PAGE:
Funding blow damages hopes of footballers on road to Rio


newslatestMembers of Britain’s blind football team have criticised a government quango’s decision to cut much of their funding, just a year after it was awarded for the first time.

The decision to confirm the funding cut will make it harder for the team to train together as full-time professionals in the lead-up to the Rio 2016 Paralympic Games.

UK Sport – the agency responsible for allocating National Lottery and government funding for high-performance sport – also confirmed the decision to remove financial support from goalball and wheelchair fencing. It is now funding 20 Olympic and 17 Paralympic summer sports in the run-up to Rio.

UK Sport had been providing £1.3 million over four years to allow the players to train full-time, while the Football Association (FA) has supplemented that with another £1 million.

The decision to award UK Sport funding to blind five-a-side football for the first time, in December 2012, had been greeted as an historic step for the sport in the UK.

Keryn Seal, one of the squad members, described it then as “a great day for blind football”, while team-mate Robin Williams said it was a “momentous, incredible, fantastic day for us and our sport”, with the FA saying the money would enable blind football to “make the leap from part-time status to a full-time element”.

Eight members of the squad have been receiving individual financial support of £12,000 a year as a result of the UK Sport funding, and Williams told Disability News Service (DNS) this week that that had been enough for them to train as full-time professionals.

But hopes that a full-time blind football team might push on to win a medal for ParalympicsGB in Rio in two years’ time have now suffered a severe blow, after UK Sport reversed its decision and removed the funding.

Williams said he was hopeful that they would find funding from alternative sources, but if that was not possible the “odds would be stacked against us”, and he would have to balance training with finding some other paid work.

He told DNS on Twitter: “Would be hard/impossible to train full time without some kind of income for doing so, esp as teams need to be together.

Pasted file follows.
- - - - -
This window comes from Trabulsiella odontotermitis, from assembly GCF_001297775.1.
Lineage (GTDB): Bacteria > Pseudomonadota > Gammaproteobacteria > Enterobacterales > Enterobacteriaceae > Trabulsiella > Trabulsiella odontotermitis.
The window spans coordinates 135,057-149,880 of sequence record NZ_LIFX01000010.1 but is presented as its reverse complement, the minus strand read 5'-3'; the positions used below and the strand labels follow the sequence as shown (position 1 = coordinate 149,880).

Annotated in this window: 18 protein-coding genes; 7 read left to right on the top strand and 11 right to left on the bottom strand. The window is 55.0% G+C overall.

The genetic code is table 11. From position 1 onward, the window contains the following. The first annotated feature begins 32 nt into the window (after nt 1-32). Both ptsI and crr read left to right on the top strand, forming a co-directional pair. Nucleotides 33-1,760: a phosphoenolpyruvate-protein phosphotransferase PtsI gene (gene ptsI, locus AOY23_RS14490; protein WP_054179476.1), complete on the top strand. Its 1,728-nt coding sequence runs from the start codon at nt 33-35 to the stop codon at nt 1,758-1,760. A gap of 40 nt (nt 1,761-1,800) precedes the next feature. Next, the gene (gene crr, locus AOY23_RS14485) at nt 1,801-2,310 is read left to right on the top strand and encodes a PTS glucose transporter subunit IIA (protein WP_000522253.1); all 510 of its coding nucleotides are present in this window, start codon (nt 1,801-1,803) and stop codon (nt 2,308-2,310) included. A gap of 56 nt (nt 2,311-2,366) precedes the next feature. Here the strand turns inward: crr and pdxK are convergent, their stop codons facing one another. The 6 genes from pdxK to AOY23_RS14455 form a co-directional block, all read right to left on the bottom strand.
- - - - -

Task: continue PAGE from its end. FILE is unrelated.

“Emotionally it’s a tough one to take at the moment. Lads have given up jobs, put educations on hold, to follow a full time programme, only for the funding to be removed after less than a year. To say I’m unhappy about it would be an understatement.”

He said: “Luckily I hope and think the FA believe in us and will back us going forward in this cycle, but it’s only natural to be concerned about the situation until we know what will be available to us.”

And he criticised UK Sport’s “assertion” that the team “lacked the commitment to win medals”.

He said: “They’re more than welcome to follow me for a week, attend my 10 sessions, travel to/from Burton or Hereford, get buses at all hours, go part time (or quit) their jobs. And I’m in no way a-typical of our squad. Any takers? Didn’t think so.”

Seal told followers on Twitter that the team would “qualify for Rio and achieve things without UK Sport money” because they had a governing body – the FA – that believed in them.

He told DNS that to lose the UK Sport funding was “an extremely difficult and bitter pill to swallow”.

Jeff Davis, the FA’s national football development manager (disability) and performance manager for Paralympic GB football, said if they failed to find another funding source it could mean having to “reduce the full-time nature of the players”, and would “definitely” damage their chances of winning a medal in Rio.

He said the team had shown a “dramatic change, both technically and physically” since they had been training full-time.

Davis said: “It’s not like any other team sport. With the blind athletes, they build up a tremendous amount of trust and get to know how people move and what [other]people can do.

“The more they are together, the better they play together, and the better they play as a team.”

In November, they won one game and drew two against Spain, the reigning European champions.

Next year, they host the European championships in Hereford, with the top two teams qualifying automatically for Rio.

Davis said he hoped the FA would add to its existing £1 million with the remaining £750,000 needed to fill the gap in the run-up to Rio.

Liz Nicholl, chief executive of UK Sport, said of the organisation’s decision to remove funding from six Olympic and Paralympic sports: “These are tough calls to make and we know that it is even tougher for the sports and athletes directly affected by funding withdrawal.

“All of these sports know that they have the opportunity to come back to us at the annual review stage each autumn to make a case for future funding if they can demonstrate a realistic opportunity to win a medal within the next two Olympic or Paralympic cycles.”

20 March 2014